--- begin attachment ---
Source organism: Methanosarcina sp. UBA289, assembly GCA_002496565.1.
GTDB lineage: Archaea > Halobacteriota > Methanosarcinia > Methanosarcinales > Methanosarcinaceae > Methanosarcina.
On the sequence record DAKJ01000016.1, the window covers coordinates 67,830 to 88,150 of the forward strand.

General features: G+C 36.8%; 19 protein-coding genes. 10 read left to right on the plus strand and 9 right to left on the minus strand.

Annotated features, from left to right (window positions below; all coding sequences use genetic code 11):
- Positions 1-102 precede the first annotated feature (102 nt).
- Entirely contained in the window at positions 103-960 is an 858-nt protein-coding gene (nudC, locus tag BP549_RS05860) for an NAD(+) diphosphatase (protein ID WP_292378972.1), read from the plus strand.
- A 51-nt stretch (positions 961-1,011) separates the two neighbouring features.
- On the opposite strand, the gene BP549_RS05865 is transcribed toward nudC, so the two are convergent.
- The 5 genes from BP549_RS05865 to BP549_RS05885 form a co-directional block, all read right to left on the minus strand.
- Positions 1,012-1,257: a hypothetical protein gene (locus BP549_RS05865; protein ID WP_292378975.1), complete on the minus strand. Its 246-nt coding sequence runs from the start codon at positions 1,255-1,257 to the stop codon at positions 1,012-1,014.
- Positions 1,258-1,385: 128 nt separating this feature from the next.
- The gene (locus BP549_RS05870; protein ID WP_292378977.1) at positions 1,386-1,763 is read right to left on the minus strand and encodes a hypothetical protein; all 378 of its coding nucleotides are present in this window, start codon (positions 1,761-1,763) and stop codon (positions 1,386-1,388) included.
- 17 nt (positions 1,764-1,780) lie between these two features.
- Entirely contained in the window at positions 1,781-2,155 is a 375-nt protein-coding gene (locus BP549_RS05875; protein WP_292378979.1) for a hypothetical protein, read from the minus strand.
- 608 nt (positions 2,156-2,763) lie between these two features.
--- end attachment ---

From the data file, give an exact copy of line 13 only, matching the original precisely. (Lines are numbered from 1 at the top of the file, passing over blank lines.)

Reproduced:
- The gene (locus BP549_RS05870; protein ID WP_292378977.1) at positions 1,386-1,763 is read right to left on the minus strand and encodes a hypothetical protein; all 378 of its coding nucleotides are present in this window, start codon (positions 1,761-1,763) and stop codon (positions 1,386-1,388) included.